Press Leaders Decry Assault on Global Media Agency
WASHINGTON, Oct. 29, 2020--National Press Club leaders denounced an attempt by the Trump administration to take away the independence of news outlets such as the Voice of America.
Michael Pack, the chief of the U.S. Agency for Global Media, which oversees VoA, Radio Free Europe/Radio Liberty and other news organizations, rescinded on Monday a rule that established a firewall between the agency's journalists and its management—a separation that is standard practice in the media.
“This move would explicitly jettison the reportorial independence that has differentiated U.S.-government funded news outlets from authoritarian nations’ propaganda arms,” said Michael Freedman, president of the National Press Club. “Unless this is reversed, outlets like the VoA will lose credibility worldwide.”
Pack’s revocation of the firewall rule comes on the heels of his recent purge of the leadership ranks in the agency’s news organizations and his refusal to renew visas for foreign journalists the agency employs.
“The attack on the U.S. Agency for Global Media tarnishes news outlets that have for many years independently published news without fear or favor,” said Angela Greiling Keane, president of the National Press Club Journalism Institute, the Club’s non-profit affiliate. “Undermining the agency's news outlets will deprive people around the world of a critical source of news--in some places, one of their only reliable sources of information.”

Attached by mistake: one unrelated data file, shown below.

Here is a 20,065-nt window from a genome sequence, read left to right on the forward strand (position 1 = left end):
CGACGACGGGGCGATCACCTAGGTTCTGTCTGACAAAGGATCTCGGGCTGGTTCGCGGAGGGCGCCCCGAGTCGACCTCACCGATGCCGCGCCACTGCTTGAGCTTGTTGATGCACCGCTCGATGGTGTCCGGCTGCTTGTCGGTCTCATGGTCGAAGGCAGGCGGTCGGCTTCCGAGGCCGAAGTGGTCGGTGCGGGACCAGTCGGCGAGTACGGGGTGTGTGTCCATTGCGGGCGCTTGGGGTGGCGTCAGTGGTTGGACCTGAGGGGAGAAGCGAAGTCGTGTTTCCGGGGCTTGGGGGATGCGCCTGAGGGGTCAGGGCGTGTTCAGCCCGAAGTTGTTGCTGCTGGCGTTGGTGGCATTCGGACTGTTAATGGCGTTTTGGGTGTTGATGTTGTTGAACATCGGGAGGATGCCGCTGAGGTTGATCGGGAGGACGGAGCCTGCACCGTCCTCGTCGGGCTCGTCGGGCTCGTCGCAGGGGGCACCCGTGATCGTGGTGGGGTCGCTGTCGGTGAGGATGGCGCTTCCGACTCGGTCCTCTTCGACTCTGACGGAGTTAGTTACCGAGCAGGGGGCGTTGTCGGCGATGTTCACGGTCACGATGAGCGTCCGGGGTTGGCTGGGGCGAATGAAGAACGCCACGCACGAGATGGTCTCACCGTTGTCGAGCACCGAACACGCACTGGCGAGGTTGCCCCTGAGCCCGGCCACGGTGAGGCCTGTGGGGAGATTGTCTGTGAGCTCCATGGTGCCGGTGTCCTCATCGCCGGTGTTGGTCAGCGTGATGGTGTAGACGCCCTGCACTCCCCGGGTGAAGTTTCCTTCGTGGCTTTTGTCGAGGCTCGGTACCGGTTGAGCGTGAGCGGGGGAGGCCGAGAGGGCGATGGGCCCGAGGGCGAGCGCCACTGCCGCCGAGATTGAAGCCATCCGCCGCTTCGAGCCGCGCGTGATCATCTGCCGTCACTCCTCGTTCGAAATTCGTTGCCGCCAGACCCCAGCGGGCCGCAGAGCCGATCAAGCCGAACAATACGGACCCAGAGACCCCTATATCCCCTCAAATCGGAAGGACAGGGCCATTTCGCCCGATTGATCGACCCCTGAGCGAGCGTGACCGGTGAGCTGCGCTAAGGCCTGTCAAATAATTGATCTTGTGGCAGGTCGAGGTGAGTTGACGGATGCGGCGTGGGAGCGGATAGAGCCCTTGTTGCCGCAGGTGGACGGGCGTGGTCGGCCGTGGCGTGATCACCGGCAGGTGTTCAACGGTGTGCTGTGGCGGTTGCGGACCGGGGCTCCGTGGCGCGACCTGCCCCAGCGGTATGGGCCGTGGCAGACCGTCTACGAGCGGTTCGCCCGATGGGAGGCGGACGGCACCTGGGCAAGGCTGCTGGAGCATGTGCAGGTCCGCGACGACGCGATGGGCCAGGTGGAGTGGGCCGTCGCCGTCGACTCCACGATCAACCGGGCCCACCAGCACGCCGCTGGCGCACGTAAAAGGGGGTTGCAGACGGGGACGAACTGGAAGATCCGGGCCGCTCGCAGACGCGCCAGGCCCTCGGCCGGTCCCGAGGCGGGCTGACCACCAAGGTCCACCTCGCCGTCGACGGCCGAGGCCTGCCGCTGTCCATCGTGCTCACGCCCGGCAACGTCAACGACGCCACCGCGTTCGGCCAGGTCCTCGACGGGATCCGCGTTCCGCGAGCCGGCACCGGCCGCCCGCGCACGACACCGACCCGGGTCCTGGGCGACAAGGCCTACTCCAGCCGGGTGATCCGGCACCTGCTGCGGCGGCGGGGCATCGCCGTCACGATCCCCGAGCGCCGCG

The U.S. Agency for Global Media's bipartisan board of directors had approved the rule in June. The board contended that maintaining a "firewall" between politics and news was “essential to ensuring the continued credibility and therefore effectiveness of the journalism.”
But Pack has said he needed to rescind the rule because it made his agency "difficult to manage" and that the rule "threatened constitutional values."
In a memo outlining the change, the agency said its news organizations are not traditional sources of journalism and were never intended to be that.
“By design, their purpose and focus is foreign relations and the promotion of American objectives--not simply presenting news or engaging in journalistic expression,” the agency said.
The agency's outlets also include the Office of Cuba Broadcasting, Radio Free Asia and the Middle East Broadcasting Networks. The networks estimate their broadcasts, websites and news stories reach more than 350 million people across the world each week.
The National Press Club is the World’s Leading Professional Organization For Journalists. Founded in 1908, the Club has almost 3,000 members worldwide representing nearly every leading news organization.
Through its Press Freedom Team, the Club defends journalists and promotes transparency.
The Club and the National Press Club Journalism Institute form a powerful voice for press freedom worldwide. The Institute promotes an engaged global citizenry through an independent and free press, and equips journalists with skills and standards to inform the public in ways that inspire civic engagement.
Contact: John M. Donnelly, NPC Press Freedom Chairman: [email protected], 202 650 6738.